The report, The ugly side of the beautiful game: Exploitation on a Qatar 2022 World Cup site, criticises FIFA for what it says is shocking indifference to appalling treatment of migrant workers. According to Amnesty, the number of people working on World Cup sites is set to surge almost ten-fold to around 36,000 in the next two years.
“The abuse of migrant workers is a stain on the conscience of world football,” said Amnesty International secretary general Salil Shetty. “For players and fans, a World Cup stadium is a place of dreams. For some of the workers who spoke to us, it can feel like a living nightmare.”
The report is based on interviews with 132 migrant construction workers rebuilding Khalifa stadium, set to be the first stadium completed for the tournament and slated to host a World Cup semi-final in 2022. A further 99 migrants also interviewed were landscaping the green spaces in the surrounding Aspire Zone sports complex, where Bayern Munich, Everton and Paris Saint-Germain trained this winter.
Every gardener and construction worker who spoke to Amnesty International reported abuse of one kind or another, including:
- squalid and cramped accommodation
- paying large fees (US$500 to US$4,300) to recruiters in their home country to get a job in Qatar
- being deceived as to the pay or type of work on offer (all but six of the men had salaries lower than promised when they arrived, sometimes by half)
- not being paid for several months
- employers not giving or renewing residence permits, leaving them at risk of detention and deportation as “absconded” workers
- employers confiscating workers’ passports and not issuing exit permits so they could not leave the country
- being threatened for complaining about their conditions
Amnesty International uncovered evidence that the staff of one labour supply company used the threat of penalties to exact work from some migrants such as withholding pay, handing workers over to the police or stopping them from leaving Qatar. This amounts to forced labour under international law, said the report.
The workers, mostly from Bangladesh, India and Nepal, spoke to Amnesty International in Qatar between February and May 2015. When Amnesty International researchers returned to Qatar in February 2016, some of the workers had been moved to better accommodation and their passports returned by companies responding to Amnesty International findings, but other abuses had not been addressed.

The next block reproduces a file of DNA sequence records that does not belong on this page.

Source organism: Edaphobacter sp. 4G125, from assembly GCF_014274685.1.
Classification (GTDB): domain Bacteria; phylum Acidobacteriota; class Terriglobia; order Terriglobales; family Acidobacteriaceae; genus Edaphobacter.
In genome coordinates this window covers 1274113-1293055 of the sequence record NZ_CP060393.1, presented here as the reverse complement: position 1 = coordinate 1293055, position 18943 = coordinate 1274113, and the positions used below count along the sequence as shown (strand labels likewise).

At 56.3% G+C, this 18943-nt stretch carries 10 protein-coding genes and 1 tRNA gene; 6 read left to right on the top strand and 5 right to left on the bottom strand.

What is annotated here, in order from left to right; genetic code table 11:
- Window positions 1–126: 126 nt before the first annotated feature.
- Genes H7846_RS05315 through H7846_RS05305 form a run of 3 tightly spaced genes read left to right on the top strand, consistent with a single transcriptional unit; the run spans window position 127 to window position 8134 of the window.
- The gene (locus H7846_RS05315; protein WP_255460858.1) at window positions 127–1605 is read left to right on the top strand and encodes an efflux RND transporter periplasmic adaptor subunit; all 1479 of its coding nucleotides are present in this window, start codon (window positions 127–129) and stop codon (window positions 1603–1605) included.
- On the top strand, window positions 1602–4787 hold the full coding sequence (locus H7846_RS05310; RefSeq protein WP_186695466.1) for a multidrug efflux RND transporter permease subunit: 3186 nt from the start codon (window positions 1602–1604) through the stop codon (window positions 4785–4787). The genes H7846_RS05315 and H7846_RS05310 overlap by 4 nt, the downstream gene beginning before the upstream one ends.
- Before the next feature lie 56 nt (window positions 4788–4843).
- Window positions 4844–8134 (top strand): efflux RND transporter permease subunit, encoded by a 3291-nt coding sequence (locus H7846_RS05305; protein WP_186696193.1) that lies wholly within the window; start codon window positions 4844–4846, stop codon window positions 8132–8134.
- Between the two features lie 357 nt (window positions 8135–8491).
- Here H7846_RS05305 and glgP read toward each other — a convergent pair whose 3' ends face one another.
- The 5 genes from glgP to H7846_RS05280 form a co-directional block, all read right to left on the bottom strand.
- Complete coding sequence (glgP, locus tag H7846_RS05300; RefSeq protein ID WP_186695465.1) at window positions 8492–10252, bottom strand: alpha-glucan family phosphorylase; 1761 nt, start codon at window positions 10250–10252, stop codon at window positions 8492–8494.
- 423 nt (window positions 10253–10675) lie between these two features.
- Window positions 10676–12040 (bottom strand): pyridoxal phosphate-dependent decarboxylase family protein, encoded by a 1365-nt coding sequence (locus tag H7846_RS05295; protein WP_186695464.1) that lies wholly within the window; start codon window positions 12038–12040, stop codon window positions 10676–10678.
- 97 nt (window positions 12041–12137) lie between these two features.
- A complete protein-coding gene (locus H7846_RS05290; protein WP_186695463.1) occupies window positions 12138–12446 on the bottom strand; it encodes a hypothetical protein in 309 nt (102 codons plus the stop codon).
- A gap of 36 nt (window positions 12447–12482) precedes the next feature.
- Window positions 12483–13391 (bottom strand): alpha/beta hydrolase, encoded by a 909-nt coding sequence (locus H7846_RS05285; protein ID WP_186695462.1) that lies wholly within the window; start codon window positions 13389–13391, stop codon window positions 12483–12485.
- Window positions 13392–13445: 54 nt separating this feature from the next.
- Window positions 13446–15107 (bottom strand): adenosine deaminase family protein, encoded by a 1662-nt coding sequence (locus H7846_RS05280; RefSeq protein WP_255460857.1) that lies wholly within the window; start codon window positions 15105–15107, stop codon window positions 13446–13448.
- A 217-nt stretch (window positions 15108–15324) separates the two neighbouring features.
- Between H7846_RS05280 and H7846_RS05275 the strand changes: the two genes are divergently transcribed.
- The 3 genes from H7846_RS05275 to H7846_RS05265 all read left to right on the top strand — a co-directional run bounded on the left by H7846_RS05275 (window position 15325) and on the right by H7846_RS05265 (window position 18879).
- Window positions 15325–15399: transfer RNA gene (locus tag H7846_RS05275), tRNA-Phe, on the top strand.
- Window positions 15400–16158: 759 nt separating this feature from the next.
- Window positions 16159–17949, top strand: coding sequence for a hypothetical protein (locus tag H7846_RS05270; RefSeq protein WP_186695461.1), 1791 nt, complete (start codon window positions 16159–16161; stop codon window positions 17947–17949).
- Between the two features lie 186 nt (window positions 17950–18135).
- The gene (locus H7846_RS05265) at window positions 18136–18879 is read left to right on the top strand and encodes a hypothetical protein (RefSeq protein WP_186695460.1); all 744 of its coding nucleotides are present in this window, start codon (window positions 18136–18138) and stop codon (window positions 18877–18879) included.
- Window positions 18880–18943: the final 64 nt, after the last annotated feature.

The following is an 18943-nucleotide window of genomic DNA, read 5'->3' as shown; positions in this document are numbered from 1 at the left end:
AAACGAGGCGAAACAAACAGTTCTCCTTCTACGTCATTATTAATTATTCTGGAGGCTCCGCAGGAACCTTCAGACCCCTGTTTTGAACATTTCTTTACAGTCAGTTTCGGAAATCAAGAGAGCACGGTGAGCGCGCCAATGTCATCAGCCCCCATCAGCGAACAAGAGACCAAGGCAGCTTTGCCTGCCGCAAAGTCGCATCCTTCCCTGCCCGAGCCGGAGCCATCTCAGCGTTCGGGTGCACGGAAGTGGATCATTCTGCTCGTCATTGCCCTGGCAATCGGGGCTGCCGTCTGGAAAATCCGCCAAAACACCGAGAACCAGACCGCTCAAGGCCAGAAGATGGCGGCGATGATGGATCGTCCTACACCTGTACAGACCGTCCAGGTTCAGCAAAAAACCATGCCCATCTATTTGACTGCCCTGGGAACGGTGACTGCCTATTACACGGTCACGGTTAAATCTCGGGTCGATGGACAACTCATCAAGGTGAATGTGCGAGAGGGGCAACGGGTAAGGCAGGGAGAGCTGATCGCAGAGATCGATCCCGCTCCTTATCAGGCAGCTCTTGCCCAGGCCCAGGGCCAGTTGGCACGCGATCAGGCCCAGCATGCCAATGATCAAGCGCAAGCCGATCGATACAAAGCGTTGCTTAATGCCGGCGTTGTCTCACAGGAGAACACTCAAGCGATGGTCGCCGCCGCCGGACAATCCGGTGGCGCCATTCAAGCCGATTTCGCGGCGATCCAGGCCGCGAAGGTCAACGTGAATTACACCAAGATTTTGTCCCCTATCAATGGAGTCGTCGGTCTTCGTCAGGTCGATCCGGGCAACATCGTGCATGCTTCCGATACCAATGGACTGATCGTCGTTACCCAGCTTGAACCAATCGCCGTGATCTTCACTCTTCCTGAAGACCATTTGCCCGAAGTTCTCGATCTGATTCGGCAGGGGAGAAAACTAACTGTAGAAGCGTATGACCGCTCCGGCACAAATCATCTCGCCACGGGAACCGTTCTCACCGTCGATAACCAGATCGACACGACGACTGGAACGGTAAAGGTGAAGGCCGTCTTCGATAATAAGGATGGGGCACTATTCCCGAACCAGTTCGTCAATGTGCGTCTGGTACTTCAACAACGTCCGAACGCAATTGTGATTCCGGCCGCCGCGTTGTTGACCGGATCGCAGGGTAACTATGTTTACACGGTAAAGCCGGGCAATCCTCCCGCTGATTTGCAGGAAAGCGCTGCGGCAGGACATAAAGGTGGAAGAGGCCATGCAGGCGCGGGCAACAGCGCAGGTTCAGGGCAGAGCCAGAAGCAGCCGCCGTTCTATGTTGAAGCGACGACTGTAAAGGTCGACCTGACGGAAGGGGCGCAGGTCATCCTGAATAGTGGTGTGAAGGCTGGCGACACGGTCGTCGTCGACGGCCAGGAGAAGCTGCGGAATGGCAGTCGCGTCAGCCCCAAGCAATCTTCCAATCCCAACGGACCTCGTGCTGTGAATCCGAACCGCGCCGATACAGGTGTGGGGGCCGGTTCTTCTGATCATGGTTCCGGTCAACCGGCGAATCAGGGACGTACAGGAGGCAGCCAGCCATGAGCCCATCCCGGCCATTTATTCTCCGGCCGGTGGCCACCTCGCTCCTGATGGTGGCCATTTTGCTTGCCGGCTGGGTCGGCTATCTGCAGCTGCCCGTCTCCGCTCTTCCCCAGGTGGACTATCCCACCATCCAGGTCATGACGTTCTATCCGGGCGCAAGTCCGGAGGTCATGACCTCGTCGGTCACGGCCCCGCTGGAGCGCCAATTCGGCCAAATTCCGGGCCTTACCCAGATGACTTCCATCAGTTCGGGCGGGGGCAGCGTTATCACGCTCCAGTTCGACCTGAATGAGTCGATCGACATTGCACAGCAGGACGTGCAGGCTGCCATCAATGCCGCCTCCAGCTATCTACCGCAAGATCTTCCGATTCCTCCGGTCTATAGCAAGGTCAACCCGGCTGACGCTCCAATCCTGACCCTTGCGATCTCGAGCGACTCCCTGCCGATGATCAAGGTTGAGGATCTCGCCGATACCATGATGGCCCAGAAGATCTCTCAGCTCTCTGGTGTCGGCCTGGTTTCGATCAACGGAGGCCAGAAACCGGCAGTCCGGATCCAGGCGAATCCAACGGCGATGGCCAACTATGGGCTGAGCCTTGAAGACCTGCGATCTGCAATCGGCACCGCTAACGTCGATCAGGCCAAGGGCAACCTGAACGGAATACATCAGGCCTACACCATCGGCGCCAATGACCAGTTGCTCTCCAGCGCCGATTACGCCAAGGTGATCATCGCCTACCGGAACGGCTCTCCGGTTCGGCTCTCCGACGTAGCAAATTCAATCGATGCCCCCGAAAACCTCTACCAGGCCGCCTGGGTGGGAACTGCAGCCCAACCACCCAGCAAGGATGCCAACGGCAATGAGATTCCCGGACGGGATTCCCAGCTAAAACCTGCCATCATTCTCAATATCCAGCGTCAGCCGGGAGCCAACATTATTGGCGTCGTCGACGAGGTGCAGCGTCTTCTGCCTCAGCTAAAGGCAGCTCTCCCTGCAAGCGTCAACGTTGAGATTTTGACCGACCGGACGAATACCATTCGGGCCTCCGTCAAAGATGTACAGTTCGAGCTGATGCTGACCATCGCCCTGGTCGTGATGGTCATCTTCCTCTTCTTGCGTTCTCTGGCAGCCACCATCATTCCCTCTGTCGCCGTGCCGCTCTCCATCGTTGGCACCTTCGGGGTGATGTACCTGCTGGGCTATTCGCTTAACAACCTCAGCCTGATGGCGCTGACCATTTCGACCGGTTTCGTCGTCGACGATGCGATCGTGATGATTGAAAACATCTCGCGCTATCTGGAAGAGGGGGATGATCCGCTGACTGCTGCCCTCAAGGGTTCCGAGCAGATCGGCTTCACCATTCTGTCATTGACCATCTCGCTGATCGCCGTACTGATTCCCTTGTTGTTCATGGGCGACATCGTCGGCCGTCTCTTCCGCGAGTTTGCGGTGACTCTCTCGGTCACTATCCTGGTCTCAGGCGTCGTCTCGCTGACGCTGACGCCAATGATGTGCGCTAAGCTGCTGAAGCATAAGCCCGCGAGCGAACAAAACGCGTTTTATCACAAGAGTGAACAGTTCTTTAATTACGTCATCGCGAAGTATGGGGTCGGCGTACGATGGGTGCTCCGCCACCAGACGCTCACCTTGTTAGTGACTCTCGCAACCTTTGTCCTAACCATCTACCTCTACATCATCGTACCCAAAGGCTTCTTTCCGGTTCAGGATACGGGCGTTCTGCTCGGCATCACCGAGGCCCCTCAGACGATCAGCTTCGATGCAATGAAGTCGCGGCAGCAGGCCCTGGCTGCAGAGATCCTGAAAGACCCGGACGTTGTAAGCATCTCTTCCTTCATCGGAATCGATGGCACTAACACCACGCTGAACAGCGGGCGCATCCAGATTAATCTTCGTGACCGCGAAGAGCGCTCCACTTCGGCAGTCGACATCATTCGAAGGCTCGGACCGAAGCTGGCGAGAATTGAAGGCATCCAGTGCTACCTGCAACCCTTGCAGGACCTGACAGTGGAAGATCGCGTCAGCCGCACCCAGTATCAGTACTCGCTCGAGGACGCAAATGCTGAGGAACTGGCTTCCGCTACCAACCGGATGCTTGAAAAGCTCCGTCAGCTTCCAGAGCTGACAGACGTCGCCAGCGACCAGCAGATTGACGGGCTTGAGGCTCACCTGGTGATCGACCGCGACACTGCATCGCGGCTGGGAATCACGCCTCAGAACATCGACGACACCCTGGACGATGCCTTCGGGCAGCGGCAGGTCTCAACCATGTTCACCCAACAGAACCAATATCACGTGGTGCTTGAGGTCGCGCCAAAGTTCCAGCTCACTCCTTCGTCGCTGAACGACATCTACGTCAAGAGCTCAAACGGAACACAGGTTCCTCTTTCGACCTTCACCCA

“Indebted, living in squalid camps in the desert, paid a pittance, the lot of migrant workers contrasts sharply to that of the top-flight footballers who will play in the stadium,” said Shetty. “All workers want are their rights: to be paid on time, leave the country if need be and be treated with dignity and respect,”
Qatar’s kafala sponsorship system, under which migrant workers cannot change jobs or leave the country without their employer’s (or “sponsor’s”) permission, is at the heart of the threats to make people work. A much-touted reform of the sponsorship system, announced in late 2015 will do little to alter the power dynamics between migrant workers and their employers, said the report.
Deepak (name changed to protect identity), a metal worker from Nepal, said: “My life here is like a prison. The work is difficult, we worked for many hours in the hot sun. When I first complained about my situation, soon after arriving in Qatar, the manager said ‘if you [want to] complain you can but there will be consequences. If you want to stay in Qatar be quiet and keep working’.”
Amnesty International is calling on major World Cup sponsors like Adidas, Coca-Cola and McDonald’s to pressure FIFA to address the exploitation of workers on Khalifa stadium, and disclose its plan for preventing further abuses in World Cup projects.